I remember, when riding around by a by-street in Covington, to avoid the crowd that followed the marching column, that some one brought me an invitation to dine with a sister of Sam. Anderson, who was a cadet at West Point with me; but the messenger reached me after we had passed the main part of the town. I asked to be excused, and rode on to a place designated for camp, at the crossing of the Ulcofauhachee River, about four miles to the east of the town. Here we made our bivouac, and I walked up to a plantation-house close by, where were assembled many negroes, among them an old, gray-haired man, of as fine a head as I ever saw. I asked him if he understood about the war and its progress. He said he did; that he had been looking for the “angel of the Lord” ever since he was knee-high, and, though we professed to be fighting for the Union, he supposed that slavery was the cause, and that our success was to be his freedom. I asked him if all the negro slaves comprehended this fact, and he said they surely did. I then explained to him that we wanted the slaves to remain where they were, and not to load us down with useless mouths, which would eat up the food needed for our fighting men; that our success was their assured freedom; that we could receive a few of their young, hearty men as pioneers; but that, if they followed us in swarms of old and young, feeble and helpless, it would simply load us down and cripple us in our great task. I think Major Henry Hitchcock was with me on that occasion, and made a note of the conversation, and I believe that old man spread this message to the slaves, which was carried from mouth to mouth, to the very end of our journey, and that it in part saved us from the great danger we incurred of swelling our numbers so that famine would have attended our progress. It was at this very plantation that a soldier passed me with a ham on his musket, a jug of sorghum-molasses under his arm, and a big piece of honey in his hand, from which he was eating, and, catching my eye, he remarked sotto voce and carelessly to a comrade, “Forage liberally on the country,” quoting from my general orders. On this occasion, as on many others that fell under my personal observation, I reproved the man, explained that foraging must be limited to the regular parties properly detailed, and that all provisions thus obtained must be delivered to the regular commissaries, to be fairly distributed to the men who kept their ranks.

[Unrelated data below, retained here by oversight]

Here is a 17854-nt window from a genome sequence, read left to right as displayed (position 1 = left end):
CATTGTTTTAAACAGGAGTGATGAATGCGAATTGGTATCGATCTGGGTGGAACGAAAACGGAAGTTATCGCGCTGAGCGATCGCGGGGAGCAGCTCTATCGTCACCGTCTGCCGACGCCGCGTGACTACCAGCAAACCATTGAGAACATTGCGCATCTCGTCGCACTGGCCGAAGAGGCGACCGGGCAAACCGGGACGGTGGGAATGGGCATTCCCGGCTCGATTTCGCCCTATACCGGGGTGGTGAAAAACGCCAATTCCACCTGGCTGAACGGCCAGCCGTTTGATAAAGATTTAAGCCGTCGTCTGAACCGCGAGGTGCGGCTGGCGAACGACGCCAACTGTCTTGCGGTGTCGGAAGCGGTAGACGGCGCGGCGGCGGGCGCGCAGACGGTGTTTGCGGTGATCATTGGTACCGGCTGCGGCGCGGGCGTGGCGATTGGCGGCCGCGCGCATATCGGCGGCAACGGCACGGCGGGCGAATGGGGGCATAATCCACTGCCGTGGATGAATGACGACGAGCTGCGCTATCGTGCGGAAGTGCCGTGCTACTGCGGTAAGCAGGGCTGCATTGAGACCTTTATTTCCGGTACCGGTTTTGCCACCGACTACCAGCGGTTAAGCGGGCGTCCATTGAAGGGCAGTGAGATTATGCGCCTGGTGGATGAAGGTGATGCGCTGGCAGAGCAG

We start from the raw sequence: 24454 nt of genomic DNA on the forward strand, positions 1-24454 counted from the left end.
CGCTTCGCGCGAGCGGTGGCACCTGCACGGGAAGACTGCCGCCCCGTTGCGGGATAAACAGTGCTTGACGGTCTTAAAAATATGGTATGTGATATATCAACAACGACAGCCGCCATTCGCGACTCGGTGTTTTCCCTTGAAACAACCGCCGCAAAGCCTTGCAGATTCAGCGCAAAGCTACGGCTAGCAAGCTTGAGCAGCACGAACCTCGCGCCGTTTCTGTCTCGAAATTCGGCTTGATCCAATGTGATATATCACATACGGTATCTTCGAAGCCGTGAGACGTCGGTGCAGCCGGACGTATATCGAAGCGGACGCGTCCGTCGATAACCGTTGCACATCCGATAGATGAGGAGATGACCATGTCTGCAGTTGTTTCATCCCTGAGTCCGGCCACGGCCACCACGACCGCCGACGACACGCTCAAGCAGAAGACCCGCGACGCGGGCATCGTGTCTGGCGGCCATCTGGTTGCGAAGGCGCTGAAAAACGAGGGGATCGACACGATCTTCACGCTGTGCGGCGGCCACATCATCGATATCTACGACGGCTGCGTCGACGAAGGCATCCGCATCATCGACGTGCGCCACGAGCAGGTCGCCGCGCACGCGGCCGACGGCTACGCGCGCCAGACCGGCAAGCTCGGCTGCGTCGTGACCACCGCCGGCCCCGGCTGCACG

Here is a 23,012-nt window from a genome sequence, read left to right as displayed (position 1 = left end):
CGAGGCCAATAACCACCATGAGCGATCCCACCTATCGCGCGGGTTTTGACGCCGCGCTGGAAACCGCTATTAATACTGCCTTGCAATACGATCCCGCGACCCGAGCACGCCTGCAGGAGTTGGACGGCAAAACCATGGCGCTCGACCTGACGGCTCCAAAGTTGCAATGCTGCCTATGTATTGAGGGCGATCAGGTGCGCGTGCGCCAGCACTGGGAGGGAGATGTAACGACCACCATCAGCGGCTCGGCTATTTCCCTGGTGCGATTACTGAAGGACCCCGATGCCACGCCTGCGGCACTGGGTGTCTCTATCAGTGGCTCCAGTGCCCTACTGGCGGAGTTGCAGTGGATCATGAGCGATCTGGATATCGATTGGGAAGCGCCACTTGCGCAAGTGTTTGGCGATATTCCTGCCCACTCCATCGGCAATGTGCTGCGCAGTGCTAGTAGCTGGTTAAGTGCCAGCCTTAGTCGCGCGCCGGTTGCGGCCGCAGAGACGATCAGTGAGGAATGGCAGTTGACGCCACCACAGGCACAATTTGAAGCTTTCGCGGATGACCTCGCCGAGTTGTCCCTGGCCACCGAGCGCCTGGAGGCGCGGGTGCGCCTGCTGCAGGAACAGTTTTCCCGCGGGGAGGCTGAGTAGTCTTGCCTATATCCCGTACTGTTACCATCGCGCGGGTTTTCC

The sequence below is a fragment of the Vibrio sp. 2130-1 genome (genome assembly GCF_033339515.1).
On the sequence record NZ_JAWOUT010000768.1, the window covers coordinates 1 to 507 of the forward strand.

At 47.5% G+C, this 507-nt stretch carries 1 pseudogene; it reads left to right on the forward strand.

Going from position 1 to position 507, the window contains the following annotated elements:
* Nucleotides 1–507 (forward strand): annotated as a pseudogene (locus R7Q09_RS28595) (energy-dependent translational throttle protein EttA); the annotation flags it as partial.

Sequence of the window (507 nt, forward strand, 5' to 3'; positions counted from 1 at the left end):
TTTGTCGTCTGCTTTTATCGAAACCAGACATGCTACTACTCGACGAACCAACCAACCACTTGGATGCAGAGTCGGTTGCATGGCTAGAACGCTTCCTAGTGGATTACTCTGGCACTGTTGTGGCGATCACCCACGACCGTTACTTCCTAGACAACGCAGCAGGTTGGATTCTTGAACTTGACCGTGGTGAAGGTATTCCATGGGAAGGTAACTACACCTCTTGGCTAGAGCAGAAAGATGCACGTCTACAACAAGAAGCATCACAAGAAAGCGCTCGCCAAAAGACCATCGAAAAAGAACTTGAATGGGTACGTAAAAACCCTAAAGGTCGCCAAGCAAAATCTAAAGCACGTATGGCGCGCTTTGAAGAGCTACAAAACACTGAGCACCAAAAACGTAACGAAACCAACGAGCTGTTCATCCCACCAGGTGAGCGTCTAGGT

Alabama/Tennessee operations: General Forrest is placed in command of General Hood’s cavalry. His orders are to prepare for field operations and a departure on the 21st. (3)
Military events: Alabama/Tennessee operations: CS General Buford arrives at Florence. (3)
Battles: Alabama/Tennessee operations: Butler’s Creek/Shoal Creek. It’s a little uncertain what happened in this area today, other than a lot of fighting. Per source (3) A brigade of Confederate foragers under General Buford meets a brigade of US foragers near Butler’s Creek, and they begin skirmishing. The noise eventually attracts some of William Hicks Jackson’s men who join in. The US foragers are driven off across Shoal Creek.
One of the new sources (28) says this happened from November 17th through the 19th. It also mentions fighting around Shoal Creek on October 31st, November 5-9, and from the 16th to the 20th. It sounds like the Hood’s army and US forces in the area were in close proximity here, and the sporadic fighting only ended after Hood moved out for Franklin on the 21st.
However, per another new source (30), “[US General Edward] Hatch [US cavalry commander] finally struck back at Forrest’s command on the 19th of November in a battle on Butler Creek in Wayne County, Tennessee. The battle proved inconclusive and Hatch withdrew toward Lawrenceburg with Forrest in hot pursuit.”
And, per Wyeth, source (8):
…a foraging detachment of the Kentuckians [a force recently recruited to Forrest’s command] came in collision with a brigade of Union cavalry under Colonel Datus Coon, of Hatch’s division, which pounced upon the Confederates so vigorously that the latter gave way, abandoning to the Union troopers one or two wagons from General Buford’s headquarters train. By a rapid and successful movement on the part of General Frank C. Armstrong, of Jackson’s division, who was near enough to hear the fighting, and with characteristic alacrity marching towards it, the Federals were caught between Armstrong’s brigade and Buford’s men, who had rallied so promptly after the first flurry of surprise, and so roughly handled was the Federal brigade that it sought safety in flight…